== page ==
Walter Kerr Theatre
219 West 48th St. between Broadway & Eighth Ave.
Tuesday/Wednesday - Friday/Saturday through December 15, $75-$800
A few minutes into Springsteen on Broadway, sirens could be heard outside the Walter Kerr Theatre. Bruce, who was standing at the front microphone, acoustic guitar strapped across his chest, backed away, looked offstage, and said, “They’re coming to get me. They know I don’t belong here.” If there’s one thing the New Jersey native has proved since October 3, 2017, it’s that he is right at home on the Great White Way, so much so that what was initially a limited run through November 26 of that year has been extended several times, now through December 15 of this year. And despite most tickets going for $400 to $800 a pop, the shows still sold out in minutes. The Boss is famous for his four-hour concerts with the E Street Band, but Springsteen on Broadway is more reminiscent of his solo tours behind such records as The Ghost of Tom Joad and Devils and Dust. Yet it is not a concert; written and directed by Bruce, Springsteen on Broadway is a moving, powerful exploration of a man and his innate, unquenchable desire to become a successful musician. Inspired by a secret performance he presented to President Barack Obama and about 250 White House staffers as a thank-you just before the end of Obama’s second term, Springsteen has crafted a two-hour show that combines personal stories from his childhood to the current day with songs from throughout his career. Many of the intimate tales are adapted from his bestselling 2016 memoir, Born to Run, but this is no mere book reading with music. The sixty-eight-year-old Springsteen has always been an engaging storyteller, and he takes it to the next level on Broadway, unafraid to reveal his faults along with his triumphs. As he details, years of therapy have helped him face his demons.
On the road, Springsteen changes his setlist night after night, playing deep cuts, reinventing old favorites, and taking requests, reacting to signs held up in the crowd, but Springsteen on Broadway is a much tighter affair, even if it feels loose and improvisational. Heather Wolensky’s spare set evokes the feel of a small club, with music trunks scattered about, a piano at stage left, a glass of water on a stool, and a bare brick wall, with no adornment anywhere. Going back and forth between guitar and piano, Springsteen, in a black T-shirt, boots, and jeans, plays fifteen songs related to episodes from his life, from acquiring his first guitar to jamming in clubs in Asbury Park, from falling in love to raising a family. He discusses his relationship with both his father, which he has documented in many songs, and his beloved mother, for whom he wrote one of his sweetest tunes. He often steps away from the microphone while continuing to talk or sing, his voice fading from the speakers but instead gently and dramatically drifting across the theater. To give away any of the numbers would be unfair, so you’ll find no spoilers here, but know that he doesn’t stray from the script, except for a few shows when his wife, singer-songwriter Patti Scialfa, was sick and he replaced one section of the show with a different story and song about raising his kids.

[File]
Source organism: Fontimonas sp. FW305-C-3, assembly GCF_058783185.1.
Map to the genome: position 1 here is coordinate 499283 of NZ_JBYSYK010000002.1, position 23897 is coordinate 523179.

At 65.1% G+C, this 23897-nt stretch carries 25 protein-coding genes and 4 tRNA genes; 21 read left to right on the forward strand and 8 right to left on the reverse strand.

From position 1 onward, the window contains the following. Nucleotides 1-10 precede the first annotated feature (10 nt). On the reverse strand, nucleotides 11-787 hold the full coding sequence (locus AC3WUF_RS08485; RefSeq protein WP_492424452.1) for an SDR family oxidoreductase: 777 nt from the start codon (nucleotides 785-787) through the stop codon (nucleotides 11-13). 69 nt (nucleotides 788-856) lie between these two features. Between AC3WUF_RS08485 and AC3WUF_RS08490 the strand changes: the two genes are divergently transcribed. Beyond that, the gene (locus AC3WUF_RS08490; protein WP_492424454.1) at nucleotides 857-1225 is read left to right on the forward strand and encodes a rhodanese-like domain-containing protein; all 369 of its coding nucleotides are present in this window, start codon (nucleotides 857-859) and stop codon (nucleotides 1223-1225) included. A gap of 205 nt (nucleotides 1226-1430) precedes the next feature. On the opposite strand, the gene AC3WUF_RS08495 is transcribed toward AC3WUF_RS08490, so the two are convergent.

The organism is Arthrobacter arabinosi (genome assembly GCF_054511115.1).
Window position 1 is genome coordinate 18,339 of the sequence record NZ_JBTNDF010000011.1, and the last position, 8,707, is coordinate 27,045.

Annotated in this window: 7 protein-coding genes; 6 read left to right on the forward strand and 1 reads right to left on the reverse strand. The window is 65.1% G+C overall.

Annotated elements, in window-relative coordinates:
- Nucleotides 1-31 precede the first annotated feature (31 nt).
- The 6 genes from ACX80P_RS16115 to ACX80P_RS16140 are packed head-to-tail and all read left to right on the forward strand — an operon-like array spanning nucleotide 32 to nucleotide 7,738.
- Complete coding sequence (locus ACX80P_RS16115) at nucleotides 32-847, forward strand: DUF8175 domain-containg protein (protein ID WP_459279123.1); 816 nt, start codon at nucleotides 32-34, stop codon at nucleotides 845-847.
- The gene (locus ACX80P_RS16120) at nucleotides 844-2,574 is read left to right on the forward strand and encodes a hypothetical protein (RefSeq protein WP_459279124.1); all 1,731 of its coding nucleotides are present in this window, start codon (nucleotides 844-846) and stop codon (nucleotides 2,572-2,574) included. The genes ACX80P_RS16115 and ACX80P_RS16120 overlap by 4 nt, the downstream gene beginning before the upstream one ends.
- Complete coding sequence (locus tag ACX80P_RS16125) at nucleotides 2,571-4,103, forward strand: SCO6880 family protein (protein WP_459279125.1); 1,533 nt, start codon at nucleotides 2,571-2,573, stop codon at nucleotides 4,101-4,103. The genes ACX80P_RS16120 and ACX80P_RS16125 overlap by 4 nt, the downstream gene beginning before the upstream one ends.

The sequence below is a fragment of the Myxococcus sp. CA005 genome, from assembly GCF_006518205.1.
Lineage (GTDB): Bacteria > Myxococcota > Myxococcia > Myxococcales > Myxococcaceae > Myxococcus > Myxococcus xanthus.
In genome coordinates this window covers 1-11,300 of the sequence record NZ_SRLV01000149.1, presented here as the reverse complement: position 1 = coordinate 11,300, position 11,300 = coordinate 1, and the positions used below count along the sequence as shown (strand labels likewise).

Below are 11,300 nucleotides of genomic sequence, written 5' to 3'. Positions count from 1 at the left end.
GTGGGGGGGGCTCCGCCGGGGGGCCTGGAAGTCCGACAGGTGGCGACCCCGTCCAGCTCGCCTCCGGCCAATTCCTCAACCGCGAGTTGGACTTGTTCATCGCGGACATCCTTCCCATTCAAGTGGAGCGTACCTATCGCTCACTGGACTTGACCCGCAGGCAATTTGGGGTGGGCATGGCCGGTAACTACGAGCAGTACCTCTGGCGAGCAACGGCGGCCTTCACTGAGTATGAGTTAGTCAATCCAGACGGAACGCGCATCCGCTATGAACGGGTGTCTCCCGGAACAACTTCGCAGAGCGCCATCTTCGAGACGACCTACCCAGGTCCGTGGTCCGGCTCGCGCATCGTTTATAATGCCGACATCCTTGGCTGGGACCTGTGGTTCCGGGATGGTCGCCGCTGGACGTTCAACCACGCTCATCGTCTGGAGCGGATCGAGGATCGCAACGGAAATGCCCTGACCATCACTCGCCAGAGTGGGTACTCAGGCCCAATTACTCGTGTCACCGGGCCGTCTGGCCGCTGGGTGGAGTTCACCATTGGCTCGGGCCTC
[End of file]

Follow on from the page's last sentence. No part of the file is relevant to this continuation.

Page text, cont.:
And proper etiquette demands that you don’t sing along; at one point, as some audience members started to join Bruce on one of his biggest hits, he stopped and said, “You know this is a fucking one-man show, right?” He later encouraged audience participation on a treasured classic. “My vision of these shows is to make them as personal and intimate as possible. I chose Broadway for this project because it has the beautiful old theaters which seemed like the right setting for what I have in mind,” Springsteen explained in a statement announcing the run. “My show is just me, the guitar, the piano, and the words and music. Some of the show is spoken, some of it is sung, all of it together is in pursuit of my constant goal — to communicate something of value.” As he has been doing since the late 1960s, Springsteen has again communicated something of value. Early in the show, the Grammy, Oscar, and now Tony winner — Bruce has been awarded a special Tony for his “once-in-a-lifetime theatregoing experience” — notes that he has spent his entire existence avoiding the dreaded five-day-a-week job. But now he can’t get enough of it, all told spending more than a year on Broadway, sharing his poignant, personal, life-affirming story as only he can.
Manhattan Theatre Club at the Samuel J. Friedman Theatre
261 West 47th St. between Broadway & Eighth Aves.
Tuesday - Sunday through June 10, $65-$159